My book Shakespearean Territories was published by University of Chicago Press right at the end of the year, although it doesn’t seem to be available everywhere just yet. A journal article previewing some of the book’s arguments appeared as “Why Should People Interested in Territory read William Shakespeare?” in Territory, Politics, Governance (open access).
I also wrote a long review essay on the fourth volume of Michel Foucault’s Histoire de la sexualité, Les aveux de la chair for Theory, Culture and Society. It appeared open access on their website, and later in the Annual Review.
My book on George Canguilhem was completed this year and should appear in early 2019 with Polity. I spent much of the year researching and writing The Early Foucault, which is still in progress. Updates on this work can be found here. A number of book chapters, some written quite a long time ago, are forthcoming in collections in 2019.
I spoke on Foucault at the Universidad Complutense de Madrid, Goldsmiths, University of London (recording here) and the University of Sussex (recording here), and on Shakespeare at Kings College London and Queen Mary University of London (recordings here). I also took part in a discussion on urban territory with Neil Brenner at the Architectural Association (video here).
I taught both contemporary geopolitics and European political theory at Warwick, both of which were interesting for me, and I hope for the students. The biggest disappointment was not getting a visiting fellowship, which I’d really wanted.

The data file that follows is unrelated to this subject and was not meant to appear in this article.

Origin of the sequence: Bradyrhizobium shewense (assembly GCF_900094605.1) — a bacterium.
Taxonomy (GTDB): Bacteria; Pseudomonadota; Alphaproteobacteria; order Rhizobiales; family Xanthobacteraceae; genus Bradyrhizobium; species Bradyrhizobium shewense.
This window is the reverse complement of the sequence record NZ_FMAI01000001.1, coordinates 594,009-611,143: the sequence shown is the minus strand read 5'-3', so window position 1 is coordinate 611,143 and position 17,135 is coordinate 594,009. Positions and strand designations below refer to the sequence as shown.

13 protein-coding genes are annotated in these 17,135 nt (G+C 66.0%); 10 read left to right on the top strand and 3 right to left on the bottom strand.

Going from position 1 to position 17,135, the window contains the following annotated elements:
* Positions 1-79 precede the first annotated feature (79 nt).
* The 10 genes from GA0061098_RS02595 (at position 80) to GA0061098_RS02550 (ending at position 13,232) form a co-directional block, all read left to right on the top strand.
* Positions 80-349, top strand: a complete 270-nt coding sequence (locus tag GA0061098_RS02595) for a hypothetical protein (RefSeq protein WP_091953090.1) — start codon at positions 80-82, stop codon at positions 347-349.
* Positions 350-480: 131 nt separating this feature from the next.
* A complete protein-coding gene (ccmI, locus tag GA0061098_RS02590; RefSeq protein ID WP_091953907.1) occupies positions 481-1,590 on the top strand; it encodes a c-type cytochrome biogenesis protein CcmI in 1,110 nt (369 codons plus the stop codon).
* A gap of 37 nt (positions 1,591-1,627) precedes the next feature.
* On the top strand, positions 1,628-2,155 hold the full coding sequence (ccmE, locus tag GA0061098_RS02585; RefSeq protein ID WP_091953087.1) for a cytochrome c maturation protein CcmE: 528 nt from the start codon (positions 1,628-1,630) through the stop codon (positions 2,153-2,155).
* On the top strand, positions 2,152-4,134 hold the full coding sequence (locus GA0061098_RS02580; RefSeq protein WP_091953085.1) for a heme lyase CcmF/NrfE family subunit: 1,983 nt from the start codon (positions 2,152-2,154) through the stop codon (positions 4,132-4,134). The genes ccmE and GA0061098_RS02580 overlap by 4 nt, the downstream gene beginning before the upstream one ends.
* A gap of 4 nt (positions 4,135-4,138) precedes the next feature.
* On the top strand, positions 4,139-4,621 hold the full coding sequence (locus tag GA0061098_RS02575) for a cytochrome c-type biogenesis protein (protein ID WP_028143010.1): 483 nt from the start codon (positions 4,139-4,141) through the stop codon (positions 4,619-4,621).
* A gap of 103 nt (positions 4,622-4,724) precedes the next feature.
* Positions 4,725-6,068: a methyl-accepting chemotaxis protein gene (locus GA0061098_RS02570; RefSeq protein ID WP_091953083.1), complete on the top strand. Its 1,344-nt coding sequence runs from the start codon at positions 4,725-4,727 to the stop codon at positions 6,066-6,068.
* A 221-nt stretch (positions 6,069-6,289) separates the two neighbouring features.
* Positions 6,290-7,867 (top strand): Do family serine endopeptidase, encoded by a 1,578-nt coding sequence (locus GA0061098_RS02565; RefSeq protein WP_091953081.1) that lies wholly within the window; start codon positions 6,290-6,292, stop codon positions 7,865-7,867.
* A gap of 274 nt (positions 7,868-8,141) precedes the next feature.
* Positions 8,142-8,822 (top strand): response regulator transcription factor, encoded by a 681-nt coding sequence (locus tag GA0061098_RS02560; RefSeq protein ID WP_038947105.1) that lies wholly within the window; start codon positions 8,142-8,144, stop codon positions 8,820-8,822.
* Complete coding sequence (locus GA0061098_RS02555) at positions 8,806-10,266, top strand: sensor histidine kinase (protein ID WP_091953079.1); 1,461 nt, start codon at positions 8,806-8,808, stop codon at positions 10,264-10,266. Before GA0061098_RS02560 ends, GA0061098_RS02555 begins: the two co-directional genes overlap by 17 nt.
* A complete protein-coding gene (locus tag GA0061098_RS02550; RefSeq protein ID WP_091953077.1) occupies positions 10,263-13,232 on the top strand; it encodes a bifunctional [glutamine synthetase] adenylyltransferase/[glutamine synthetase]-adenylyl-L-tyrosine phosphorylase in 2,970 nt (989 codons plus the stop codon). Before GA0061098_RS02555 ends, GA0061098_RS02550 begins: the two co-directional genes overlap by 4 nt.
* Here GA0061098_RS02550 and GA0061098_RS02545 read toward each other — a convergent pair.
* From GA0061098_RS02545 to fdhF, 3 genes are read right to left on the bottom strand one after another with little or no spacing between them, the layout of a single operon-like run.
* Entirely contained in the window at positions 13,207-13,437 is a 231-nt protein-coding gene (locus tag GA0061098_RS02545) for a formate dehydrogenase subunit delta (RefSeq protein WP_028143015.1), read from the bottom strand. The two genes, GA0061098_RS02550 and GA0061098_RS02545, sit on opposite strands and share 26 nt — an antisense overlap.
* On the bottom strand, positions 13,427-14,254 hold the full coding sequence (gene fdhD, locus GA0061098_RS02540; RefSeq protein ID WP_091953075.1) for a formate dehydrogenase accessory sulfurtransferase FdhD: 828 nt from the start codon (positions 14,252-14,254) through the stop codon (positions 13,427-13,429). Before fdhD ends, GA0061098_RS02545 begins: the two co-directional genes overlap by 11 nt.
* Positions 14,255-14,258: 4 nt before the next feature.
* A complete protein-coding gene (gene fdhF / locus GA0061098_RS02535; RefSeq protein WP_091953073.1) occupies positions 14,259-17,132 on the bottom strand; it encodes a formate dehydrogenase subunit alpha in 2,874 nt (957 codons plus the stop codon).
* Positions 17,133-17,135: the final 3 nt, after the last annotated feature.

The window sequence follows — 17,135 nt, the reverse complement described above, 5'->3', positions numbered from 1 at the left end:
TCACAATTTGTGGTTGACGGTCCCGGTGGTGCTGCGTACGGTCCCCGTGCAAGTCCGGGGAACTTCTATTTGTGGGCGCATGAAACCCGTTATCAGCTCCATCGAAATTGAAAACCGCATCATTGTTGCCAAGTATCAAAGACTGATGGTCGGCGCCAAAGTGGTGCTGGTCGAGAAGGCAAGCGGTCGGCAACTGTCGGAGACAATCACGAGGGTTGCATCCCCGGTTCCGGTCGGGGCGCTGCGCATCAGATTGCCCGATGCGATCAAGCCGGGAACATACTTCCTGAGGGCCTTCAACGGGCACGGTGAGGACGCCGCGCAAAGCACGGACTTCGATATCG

Two researchers I co-supervised, Ari Jerroms (Monash) and António Ferrez de Oliveria (Warwick), were both awarded their PhDs. At the beginning of the year I was pleased to examine Johanne Bruun’s excellent thesis at Durham University. Congratulations to them all.
Looking ahead to 2019, I already have quite a few speaking and writing commitments. They are all on Foucault, Shakespeare and territory/terrain, which seem likely to be the focus of my work for some time to come. The three major talks are the Denis Cosgrove lecture in the Geohumanities on ‘Shakespearean Landscapes’, a keynote to the Association for Philosophy and Literature conference in Austria, and the Dialogues in Human Geography lecture at the Royal Geographical Society-Institute of British Geographers annual conference. The Dialogues lecture will probably be on territory/terrain, and the APL one on Shakespeare. There are some other events in the diary, some of which are provisional. As ever, all confirmed details of future talks are here.
The academic books I liked most from 2018 are listed here; the music I enjoyed here; and the novels and biographies read here. Thanks for reading this last year. Many blogs I follow seem to be going dormant or at least much quieter, and Twitter seems to have become a much more common source of sharing/commenting. I’ve noticed a drop in visitors here too, and have posted less as well, but there seems to be enough interest to keep this site going for a while longer.